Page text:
Paradoxically, she wrote the stunning “Sunrise” on a road-trip while touring Sweden during the peak of the long-lasting sunlight of its summer. Barker said in a note that it’s about escaping and seemed only fitting to record it in the States with the national theme the allure of the open road. It’s about leaving a dead-end life behind and thoughts of life’s possibilities, with an incessant Muscle Shoals beat. Contrast that with Barker’s piano-focused, introspective tribute to Sister Rosetta Tharpe in “Sister Goodbye,” and it is apparent that she’s not some cultural interloper, but a true believer who has it in her blood. A welcome addition to the neo-soul pantheon.
Charlie McCoy, with Travis Stimeling – Fifty Cents and a Box Top: The Creative Life of Nashville Session Musician Charlie McCoy (published last week)
While Charlie McCoy will forever be known in certain circles for being the person primarily responsible for transforming Dylan’s “high, wild mercury” sound that he heard in his head into actual music, McCoy had been a legendary Nashville session musician for years. Even now, over 50 years later, having done work for everyone, recorded dozens of albums under his own name, and being the leader of the Hee-Haw TV band for 20 years, he remains an in-demand collaborator and touring artist.
Finally, after being interviewed for scores of books and articles (notably in Dylan in America), McCoy, along with country music writer Travis Stimeling, is telling his story of those many years. If you are looking for dirt on folks he’s known or recorded with, this is not the book for you. What you get is his story and the significance of music in his life.
As there is little I cannot add that is already covered by Henry Carrigan in his piece some time back, I’ll leave you with a link to it.
Doc & Merle Watson – Never the Same Way Once – Live at the Boarding House – May 1974 (June 23)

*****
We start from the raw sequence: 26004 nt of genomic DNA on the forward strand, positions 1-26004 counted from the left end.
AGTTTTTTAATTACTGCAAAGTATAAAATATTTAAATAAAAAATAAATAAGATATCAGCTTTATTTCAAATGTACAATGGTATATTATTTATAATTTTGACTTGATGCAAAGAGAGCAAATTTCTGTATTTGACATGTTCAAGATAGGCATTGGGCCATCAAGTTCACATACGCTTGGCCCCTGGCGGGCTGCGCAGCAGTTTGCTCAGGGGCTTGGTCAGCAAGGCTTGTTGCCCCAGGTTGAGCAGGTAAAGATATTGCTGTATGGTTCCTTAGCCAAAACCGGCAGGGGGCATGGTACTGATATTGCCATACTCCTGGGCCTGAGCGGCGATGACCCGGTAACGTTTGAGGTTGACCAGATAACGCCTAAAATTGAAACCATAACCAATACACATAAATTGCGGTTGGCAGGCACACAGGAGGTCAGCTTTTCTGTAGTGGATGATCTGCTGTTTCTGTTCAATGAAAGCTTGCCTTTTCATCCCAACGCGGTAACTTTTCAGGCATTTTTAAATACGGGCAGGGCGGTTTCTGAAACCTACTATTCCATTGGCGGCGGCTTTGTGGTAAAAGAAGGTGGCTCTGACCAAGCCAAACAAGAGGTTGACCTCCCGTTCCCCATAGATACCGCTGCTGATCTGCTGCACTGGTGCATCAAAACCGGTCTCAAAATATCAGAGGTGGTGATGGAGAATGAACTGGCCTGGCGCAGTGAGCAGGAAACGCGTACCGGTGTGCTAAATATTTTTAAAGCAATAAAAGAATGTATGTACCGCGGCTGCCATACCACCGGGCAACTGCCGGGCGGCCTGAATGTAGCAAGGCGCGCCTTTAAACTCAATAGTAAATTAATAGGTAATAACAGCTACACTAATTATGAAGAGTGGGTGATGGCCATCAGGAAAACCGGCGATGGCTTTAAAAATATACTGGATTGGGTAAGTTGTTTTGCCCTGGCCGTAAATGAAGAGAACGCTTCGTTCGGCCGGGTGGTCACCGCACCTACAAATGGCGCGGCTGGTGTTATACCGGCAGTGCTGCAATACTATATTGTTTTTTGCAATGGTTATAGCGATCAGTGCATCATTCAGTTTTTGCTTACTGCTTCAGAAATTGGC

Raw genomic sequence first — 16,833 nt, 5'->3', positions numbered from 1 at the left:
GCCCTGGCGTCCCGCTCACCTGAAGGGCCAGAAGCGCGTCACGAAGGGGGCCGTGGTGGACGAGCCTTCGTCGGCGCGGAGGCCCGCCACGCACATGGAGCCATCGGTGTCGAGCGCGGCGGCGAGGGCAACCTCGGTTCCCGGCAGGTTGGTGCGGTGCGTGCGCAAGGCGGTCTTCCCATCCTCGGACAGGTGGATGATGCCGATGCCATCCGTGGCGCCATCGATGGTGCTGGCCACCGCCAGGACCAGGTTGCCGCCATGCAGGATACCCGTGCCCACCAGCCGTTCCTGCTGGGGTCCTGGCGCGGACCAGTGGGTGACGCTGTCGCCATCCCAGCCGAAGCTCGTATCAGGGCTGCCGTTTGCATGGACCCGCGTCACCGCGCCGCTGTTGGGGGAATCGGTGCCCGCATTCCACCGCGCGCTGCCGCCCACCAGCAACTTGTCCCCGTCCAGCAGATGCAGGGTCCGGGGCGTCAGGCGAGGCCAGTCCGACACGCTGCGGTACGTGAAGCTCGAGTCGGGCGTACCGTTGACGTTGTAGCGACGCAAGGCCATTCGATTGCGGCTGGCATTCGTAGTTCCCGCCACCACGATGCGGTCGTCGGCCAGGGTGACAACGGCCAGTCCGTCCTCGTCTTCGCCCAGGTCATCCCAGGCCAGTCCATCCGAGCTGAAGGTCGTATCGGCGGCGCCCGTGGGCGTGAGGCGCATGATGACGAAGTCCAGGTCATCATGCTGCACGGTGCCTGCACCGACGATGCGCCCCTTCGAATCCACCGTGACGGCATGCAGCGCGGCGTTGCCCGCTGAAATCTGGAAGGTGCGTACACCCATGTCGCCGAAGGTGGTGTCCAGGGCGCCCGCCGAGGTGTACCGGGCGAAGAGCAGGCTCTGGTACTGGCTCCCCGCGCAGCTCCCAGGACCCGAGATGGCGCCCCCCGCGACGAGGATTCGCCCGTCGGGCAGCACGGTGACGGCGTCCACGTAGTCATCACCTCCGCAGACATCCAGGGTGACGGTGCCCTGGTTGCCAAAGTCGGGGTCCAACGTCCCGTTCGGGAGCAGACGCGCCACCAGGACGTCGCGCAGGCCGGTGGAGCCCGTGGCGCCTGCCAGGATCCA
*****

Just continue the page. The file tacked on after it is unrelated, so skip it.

In the early 1970s, the Watsons were recording for Poppy/Tomato Records (and produced by Nashville’s Jack Clement), which attempted to increase their popularity by giving them a more of a commercial sound. But live they remained well-grounded in their roots even when expanding their song selections. As live recordings from this time period are rare, this 7-CD set, recorded over four nights by legendary Dead soundman Owsley Stanley, features over 90 tracks by the flatpicking master and his son that range from bluegrass to swing to rockabilly to blues and contemporary folk.
Also included are a 16-page booklet of contemporaneous photographs and an interview with bassist T. Michael Coleman, who performed on these recordings, and an original essay by David Holt, four-time Grammy winner and a long-time Doc Watson collaborator. MerleFest attendees know these two guys well. In short, this set demonstrates Doc and Merle’s versatility during that golden era that was the mid-1970s.
Sleepy Joe Lee – Open Late (out now)
Last but not least, direct from that hotbed funky blues town, Dayton, Ohio, comes Sleepy Joe Lee with a guttural sound reminiscent of Tony Joe White and the best of Dr. John, with a bit of a lyrical Todd Snider thrown in for good measure. Not that Lee is derivative. This record could have easily come 40 years ago when the pot that we take for granted today began melting in earnest, when the genre walls were crumbling and there was a great sense of musical adventure to be found on every street corner.
Lee not only talks the talk, he also walks the walk. He can sway the blues just as easily as he can rock them. He kicks off the album with a swampy “Mumbo Jumbo” before igniting love in “7×7.” He can also slip into a soulful, introspective mood like he does in “Say a Little Prayer,” a plea for all of us. Then with a driving force, brings home the danger in a cover of “The Needle and the Damage Done” that makes you quiver in your boots.
The album, only his second, is fraught with such an emotional intensity that it makes you wonder how he’s not recorded more, or better known. I know I wasn’t until a photographer friend said I should check him out. He was on the mark, and you should be too.
Note: The Sleepy Joe Lee photo is by Hannah Calhoun, used with permission.